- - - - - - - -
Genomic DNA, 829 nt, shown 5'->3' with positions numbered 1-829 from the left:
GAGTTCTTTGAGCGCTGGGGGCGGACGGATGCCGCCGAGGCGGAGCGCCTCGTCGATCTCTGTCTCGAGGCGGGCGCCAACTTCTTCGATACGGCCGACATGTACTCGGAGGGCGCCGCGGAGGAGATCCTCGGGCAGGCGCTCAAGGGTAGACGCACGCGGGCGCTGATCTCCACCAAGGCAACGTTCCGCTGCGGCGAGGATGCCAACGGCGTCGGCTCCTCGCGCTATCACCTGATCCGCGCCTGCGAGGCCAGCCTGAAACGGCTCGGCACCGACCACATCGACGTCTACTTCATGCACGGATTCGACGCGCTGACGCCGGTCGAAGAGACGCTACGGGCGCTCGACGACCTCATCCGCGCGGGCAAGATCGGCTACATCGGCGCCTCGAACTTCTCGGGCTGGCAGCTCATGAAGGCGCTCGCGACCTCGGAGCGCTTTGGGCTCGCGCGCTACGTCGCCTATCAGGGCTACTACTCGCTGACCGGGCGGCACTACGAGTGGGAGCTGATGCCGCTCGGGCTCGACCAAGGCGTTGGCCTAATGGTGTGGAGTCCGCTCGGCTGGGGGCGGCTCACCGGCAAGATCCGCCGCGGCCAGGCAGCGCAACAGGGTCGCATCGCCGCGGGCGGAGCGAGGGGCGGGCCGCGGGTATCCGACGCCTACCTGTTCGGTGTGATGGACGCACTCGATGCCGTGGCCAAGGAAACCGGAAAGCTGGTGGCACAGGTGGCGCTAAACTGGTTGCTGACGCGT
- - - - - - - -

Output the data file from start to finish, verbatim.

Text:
Genomic DNA, 829 nt, shown 5'->3' with positions numbered 1-829 from the left:
GAGTTCTTTGAGCGCTGGGGGCGGACGGATGCCGCCGAGGCGGAGCGCCTCGTCGATCTCTGTCTCGAGGCGGGCGCCAACTTCTTCGATACGGCCGACATGTACTCGGAGGGCGCCGCGGAGGAGATCCTCGGGCAGGCGCTCAAGGGTAGACGCACGCGGGCGCTGATCTCCACCAAGGCAACGTTCCGCTGCGGCGAGGATGCCAACGGCGTCGGCTCCTCGCGCTATCACCTGATCCGCGCCTGCGAGGCCAGCCTGAAACGGCTCGGCACCGACCACATCGACGTCTACTTCATGCACGGATTCGACGCGCTGACGCCGGTCGAAGAGACGCTACGGGCGCTCGACGACCTCATCCGCGCGGGCAAGATCGGCTACATCGGCGCCTCGAACTTCTCGGGCTGGCAGCTCATGAAGGCGCTCGCGACCTCGGAGCGCTTTGGGCTCGCGCGCTACGTCGCCTATCAGGGCTACTACTCGCTGACCGGGCGGCACTACGAGTGGGAGCTGATGCCGCTCGGGCTCGACCAAGGCGTTGGCCTAATGGTGTGGAGTCCGCTCGGCTGGGGGCGGCTCACCGGCAAGATCCGCCGCGGCCAGGCAGCGCAACAGGGTCGCATCGCCGCGGGCGGAGCGAGGGGCGGGCCGCGGGTATCCGACGCCTACCTGTTCGGTGTGATGGACGCACTCGATGCCGTGGCCAAGGAAACCGGAAAGCTGGTGGCACAGGTGGCGCTAAACTGGTTGCTGACGCGT